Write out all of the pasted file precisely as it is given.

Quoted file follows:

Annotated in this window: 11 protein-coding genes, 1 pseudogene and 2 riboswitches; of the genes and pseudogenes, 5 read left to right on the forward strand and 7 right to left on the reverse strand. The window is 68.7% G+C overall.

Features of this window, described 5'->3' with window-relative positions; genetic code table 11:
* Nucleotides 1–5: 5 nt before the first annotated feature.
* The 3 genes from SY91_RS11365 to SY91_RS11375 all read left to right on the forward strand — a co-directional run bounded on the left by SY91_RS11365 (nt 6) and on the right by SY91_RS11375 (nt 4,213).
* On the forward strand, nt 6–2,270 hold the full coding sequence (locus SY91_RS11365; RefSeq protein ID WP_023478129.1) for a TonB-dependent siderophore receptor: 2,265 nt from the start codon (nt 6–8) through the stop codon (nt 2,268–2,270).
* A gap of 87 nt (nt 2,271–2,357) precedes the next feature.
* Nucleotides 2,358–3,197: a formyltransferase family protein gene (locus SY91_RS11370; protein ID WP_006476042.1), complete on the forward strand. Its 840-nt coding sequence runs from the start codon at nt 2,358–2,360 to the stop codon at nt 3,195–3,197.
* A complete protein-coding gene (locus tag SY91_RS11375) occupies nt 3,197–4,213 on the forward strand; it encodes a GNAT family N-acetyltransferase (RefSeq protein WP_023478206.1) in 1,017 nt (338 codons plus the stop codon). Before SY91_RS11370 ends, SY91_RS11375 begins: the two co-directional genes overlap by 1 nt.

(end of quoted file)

Annotated in this window: 11 protein-coding genes, 1 pseudogene and 2 riboswitches; of the genes and pseudogenes, 5 read left to right on the forward strand and 7 right to left on the reverse strand. The window is 68.7% G+C overall.

Features of this window, described 5'->3' with window-relative positions; genetic code table 11:
* Nucleotides 1–5: 5 nt before the first annotated feature.
* The 3 genes from SY91_RS11365 to SY91_RS11375 all read left to right on the forward strand — a co-directional run bounded on the left by SY91_RS11365 (nt 6) and on the right by SY91_RS11375 (nt 4,213).
* On the forward strand, nt 6–2,270 hold the full coding sequence (locus SY91_RS11365; RefSeq protein ID WP_023478129.1) for a TonB-dependent siderophore receptor: 2,265 nt from the start codon (nt 6–8) through the stop codon (nt 2,268–2,270).
* A gap of 87 nt (nt 2,271–2,357) precedes the next feature.
* Nucleotides 2,358–3,197: a formyltransferase family protein gene (locus SY91_RS11370; protein ID WP_006476042.1), complete on the forward strand. Its 840-nt coding sequence runs from the start codon at nt 2,358–2,360 to the stop codon at nt 3,195–3,197.
* A complete protein-coding gene (locus tag SY91_RS11375) occupies nt 3,197–4,213 on the forward strand; it encodes a GNAT family N-acetyltransferase (RefSeq protein WP_023478206.1) in 1,017 nt (338 codons plus the stop codon). Before SY91_RS11370 ends, SY91_RS11375 begins: the two co-directional genes overlap by 1 nt.